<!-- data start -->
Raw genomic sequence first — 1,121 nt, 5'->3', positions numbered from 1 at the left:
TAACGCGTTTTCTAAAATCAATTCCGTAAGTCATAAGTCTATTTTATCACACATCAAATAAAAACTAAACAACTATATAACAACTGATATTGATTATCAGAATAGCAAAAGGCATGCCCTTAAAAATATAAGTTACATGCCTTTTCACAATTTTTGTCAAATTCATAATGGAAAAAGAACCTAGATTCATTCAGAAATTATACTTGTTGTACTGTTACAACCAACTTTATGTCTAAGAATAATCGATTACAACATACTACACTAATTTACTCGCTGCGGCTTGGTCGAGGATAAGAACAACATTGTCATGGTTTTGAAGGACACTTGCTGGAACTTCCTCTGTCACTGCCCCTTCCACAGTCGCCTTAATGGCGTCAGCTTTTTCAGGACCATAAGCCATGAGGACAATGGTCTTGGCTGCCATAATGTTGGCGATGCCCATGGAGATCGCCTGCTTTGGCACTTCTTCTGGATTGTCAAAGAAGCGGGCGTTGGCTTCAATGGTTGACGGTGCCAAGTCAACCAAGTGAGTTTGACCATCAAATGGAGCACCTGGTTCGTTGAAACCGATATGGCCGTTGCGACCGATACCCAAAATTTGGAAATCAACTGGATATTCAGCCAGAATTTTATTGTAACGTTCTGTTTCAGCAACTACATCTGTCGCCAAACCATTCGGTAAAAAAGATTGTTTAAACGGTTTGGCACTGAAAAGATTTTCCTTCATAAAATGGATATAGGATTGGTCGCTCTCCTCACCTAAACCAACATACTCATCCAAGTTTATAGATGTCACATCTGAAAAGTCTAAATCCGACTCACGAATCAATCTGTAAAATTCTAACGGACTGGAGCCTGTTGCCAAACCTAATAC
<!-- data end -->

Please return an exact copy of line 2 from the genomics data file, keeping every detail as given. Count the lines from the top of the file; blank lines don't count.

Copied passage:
TAACGCGTTTTCTAAAATCAATTCCGTAAGTCATAAGTCTATTTTATCACACATCAAATAAAAACTAAACAACTATATAACAACTGATATTGATTATCAGAATAGCAAAAGGCATGCCCTTAAAAATATAAGTTACATGCCTTTTCACAATTTTTGTCAAATTCATAATGGAAAAAGAACCTAGATTCATTCAGAAATTATACTTGTTGTACTGTTACAACCAACTTTATGTCTAAGAATAATCGATTACAACATACTACACTAATTTACTCGCTGCGGCTTGGTCGAGGATAAGAACAACATTGTCATGGTTTTGAAGGACACTTGCTGGAACTTCCTCTGTCACTGCCCCTTCCACAGTCGCCTTAATGGCGTCAGCTTTTTCAGGACCATAAGCCATGAGGACAATGGTCTTGGCTGCCATAATGTTGGCGATGCCCATGGAGATCGCCTGCTTTGGCACTTCTTCTGGATTGTCAAAGAAGCGGGCGTTGGCTTCAATGGTTGACGGTGCCAAGTCAACCAAGTGAGTTTGACCATCAAATGGAGCACCTGGTTCGTTGAAACCGATATGGCCGTTGCGACCGATACCCAAAATTTGGAAATCAACTGGATATTCAGCCAGAATTTTATTGTAACGTTCTGTTTCAGCAACTACATCTGTCGCCAAACCATTCGGTAAAAAAGATTGTTTAAACGGTTTGGCACTGAAAAGATTTTCCTTCATAAAATGGATATAGGATTGGTCGCTCTCCTCACCTAAACCAACATACTCATCCAAGTTTATAGATGTCACATCTGAAAAGTCTAAATCCGACTCACGAATCAATCTGTAAAATTCTAACGGACTGGAGCCTGTTGCCAAACCTAATAC